Why did Science partially retract the XMRV-chronic fatigue syndrome paper?
If past experience is any indication, billions of pixels will be spilled in the coming days as scientists and advocates debate the latest twist in the story of XMRV, or xenotropic murine leukemia-related virus, and chronic fatigue syndrome (CFS). Today’s news is that Science is partially retracting a 2009 paper by Judy Mikovits and colleagues, including Vincent Lombardi, purporting to show a link between the virus and the syndrome — a paper about which they issued an Expression of Concern in May. The retraction is of a table and a figure — more on that in a bit.
In an excellent blow-by-blow account in Science of the nearly 20-year-long saga, also out today, Jon Cohen and Martin Enserink review the unusual circumstances of that Expression of Concern. Science editor-in-chief Bruce
Alberts and Science Executive Editor Monica Bradford had first suggested that Mikovits and her co-authors retract the paper voluntarily. “Science feels it would be in the best interest of the scientific community,” they wrote in a 26 May letter. Mikovits was livid and questioned Alberts’s motives. “Who wrote that letter? I don’t think it was Science,” she says. The co-authors thought the retraction request was premature, too. “What if we walk away from this based on contamination and it’s not contamination?” Lombardi asked. “You’ve got to give us time to figure this out.”
Alberts stresses that they floated the retraction idea because Science already planned to publish the Expression of Concern. “It wasn’t a public call for retraction,” he notes, emphasizing that the recipients shared it with the media. He also does not think it would have been premature, although he says it’s often a tough call whether to retract a paper. “Ultimately, it requires expert judgment and a lot of sensitivity to the issues,” he says. “We had lost confidence in the results.”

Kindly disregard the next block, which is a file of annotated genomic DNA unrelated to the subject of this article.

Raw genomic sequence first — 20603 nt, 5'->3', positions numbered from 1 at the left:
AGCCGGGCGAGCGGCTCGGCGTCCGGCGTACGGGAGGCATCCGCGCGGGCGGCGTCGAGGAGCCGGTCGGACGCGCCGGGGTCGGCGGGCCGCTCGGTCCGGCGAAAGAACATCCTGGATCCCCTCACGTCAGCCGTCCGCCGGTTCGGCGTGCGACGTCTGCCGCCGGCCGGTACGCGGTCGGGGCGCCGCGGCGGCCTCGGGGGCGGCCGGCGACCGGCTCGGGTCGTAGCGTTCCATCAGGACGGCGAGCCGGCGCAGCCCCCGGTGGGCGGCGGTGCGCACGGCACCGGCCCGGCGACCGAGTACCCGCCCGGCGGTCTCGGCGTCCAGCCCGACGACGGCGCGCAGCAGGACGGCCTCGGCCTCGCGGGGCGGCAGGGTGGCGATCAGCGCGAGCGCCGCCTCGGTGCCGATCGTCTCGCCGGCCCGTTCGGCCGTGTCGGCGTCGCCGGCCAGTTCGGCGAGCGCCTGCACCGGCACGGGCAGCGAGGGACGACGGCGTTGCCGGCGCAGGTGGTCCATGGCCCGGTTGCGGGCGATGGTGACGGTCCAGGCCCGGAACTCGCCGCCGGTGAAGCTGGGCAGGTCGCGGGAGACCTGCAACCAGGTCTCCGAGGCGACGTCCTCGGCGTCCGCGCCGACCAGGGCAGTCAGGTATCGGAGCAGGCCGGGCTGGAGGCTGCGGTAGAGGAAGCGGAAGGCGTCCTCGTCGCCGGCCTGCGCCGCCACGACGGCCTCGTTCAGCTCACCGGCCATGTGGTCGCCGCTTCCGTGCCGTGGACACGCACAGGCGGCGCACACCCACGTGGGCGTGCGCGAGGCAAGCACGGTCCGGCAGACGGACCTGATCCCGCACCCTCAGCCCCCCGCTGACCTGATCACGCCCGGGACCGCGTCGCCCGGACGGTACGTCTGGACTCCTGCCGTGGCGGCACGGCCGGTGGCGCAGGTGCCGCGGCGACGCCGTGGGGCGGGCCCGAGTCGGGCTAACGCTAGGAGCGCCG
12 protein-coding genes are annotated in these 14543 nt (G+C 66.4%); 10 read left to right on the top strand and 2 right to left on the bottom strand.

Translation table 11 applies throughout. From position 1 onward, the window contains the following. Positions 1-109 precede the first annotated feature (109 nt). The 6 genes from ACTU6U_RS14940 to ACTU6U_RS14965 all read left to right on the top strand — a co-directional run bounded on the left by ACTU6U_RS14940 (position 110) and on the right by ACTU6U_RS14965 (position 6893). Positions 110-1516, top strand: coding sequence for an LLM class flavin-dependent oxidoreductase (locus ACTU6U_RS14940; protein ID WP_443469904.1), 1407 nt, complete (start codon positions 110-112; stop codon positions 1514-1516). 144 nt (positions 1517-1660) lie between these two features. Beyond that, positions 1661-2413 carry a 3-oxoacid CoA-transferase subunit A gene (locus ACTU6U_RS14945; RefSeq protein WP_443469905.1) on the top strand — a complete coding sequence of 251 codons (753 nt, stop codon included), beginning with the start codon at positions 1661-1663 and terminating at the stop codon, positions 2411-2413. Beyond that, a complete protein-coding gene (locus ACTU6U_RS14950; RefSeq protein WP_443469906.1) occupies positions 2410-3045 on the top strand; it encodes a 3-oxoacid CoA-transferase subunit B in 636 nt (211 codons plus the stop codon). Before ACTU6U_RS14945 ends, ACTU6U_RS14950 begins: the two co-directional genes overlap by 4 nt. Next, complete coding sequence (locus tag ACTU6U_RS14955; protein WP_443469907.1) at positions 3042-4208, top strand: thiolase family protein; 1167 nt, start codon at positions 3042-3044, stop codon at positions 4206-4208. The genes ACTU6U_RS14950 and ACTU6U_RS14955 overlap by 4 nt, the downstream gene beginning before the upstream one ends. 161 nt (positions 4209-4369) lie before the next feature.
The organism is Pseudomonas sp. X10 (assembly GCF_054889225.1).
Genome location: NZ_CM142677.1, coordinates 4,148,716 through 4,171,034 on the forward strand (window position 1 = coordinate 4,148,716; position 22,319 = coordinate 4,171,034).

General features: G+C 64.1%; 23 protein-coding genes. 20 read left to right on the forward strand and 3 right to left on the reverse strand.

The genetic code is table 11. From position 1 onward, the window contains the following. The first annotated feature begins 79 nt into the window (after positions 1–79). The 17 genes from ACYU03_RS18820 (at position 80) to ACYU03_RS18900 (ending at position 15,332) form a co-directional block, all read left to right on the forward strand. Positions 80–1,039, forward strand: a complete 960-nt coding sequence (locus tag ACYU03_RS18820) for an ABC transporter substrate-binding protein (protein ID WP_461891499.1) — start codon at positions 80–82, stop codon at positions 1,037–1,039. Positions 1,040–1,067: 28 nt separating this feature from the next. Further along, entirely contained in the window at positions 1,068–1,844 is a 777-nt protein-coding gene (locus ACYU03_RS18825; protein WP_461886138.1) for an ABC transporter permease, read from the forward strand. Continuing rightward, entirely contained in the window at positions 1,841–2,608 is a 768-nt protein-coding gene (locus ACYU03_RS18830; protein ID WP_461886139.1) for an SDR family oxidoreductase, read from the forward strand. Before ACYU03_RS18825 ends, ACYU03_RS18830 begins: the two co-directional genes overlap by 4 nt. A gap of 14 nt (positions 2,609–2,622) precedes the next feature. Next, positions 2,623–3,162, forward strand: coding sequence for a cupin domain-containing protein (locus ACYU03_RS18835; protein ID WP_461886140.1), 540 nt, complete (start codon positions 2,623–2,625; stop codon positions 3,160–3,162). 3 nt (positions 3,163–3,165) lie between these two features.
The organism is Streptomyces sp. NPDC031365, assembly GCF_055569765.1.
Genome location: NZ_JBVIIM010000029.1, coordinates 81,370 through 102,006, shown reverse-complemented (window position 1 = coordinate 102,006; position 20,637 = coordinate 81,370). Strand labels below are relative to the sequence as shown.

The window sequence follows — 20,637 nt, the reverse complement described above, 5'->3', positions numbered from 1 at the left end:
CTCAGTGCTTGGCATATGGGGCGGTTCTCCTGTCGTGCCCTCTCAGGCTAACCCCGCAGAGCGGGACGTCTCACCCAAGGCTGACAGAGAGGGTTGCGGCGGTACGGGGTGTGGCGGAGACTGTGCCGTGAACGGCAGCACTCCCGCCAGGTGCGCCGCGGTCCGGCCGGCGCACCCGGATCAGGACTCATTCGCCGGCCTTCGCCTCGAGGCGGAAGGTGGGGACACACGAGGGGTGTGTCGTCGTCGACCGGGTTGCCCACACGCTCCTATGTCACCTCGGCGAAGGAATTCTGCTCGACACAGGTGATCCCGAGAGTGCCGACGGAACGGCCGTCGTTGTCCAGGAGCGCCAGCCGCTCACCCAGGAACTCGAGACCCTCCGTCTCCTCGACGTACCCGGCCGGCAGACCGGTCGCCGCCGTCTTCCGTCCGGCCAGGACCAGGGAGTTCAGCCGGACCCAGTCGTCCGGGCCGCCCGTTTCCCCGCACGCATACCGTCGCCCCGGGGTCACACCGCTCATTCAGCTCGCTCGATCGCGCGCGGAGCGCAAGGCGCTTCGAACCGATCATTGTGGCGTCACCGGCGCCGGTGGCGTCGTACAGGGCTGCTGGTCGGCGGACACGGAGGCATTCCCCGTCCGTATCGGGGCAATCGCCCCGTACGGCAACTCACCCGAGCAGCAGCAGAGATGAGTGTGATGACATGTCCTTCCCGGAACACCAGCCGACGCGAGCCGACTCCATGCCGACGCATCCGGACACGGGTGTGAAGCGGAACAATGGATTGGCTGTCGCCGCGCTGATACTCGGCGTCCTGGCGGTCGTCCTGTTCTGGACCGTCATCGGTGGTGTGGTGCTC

As Science noted in May, two studies accompanied the May Expression of Concern
that strongly support the growing view that the association between XMRV and CFS described by Lombardi et al. likely reflects contamination of laboratories and research reagents with the virus.
Today’s partial retraction is also accompanied by a paper casting doubt on the 2009 study, this one by Michael Busch and colleagues — including Mikovits and Lombardi — from the Blood Working Group. The authors took blood samples from 15 people who had been found to be XMRV-positive, 14 of which had CFS, and 15 donors negative for the virus, and had 9 labs test them blindly. As their abstract concludes:
Only two laboratories reported evidence of XMRV/MLVs; however, replicate sample results showed disagreement and reactivity was similar among CFS subjects and negative controls. These results indicate that current assays do not reproducibly detect XMRV/MLV in blood samples and that blood donor screening is not warranted.
In today’s Science feature, Busch is quoted praising Mikovits and her one of her co-authors on the 2009 Science paper, Francis Ruscetti of the National Cancer Institute, as well as the National Institute’s of Health’s Harvey Alter and the FDA’s Shyh-Ching Lo — authors of a 2010 paper in the Proceedings of the National Academy of Sciences linking XMRV and CFS: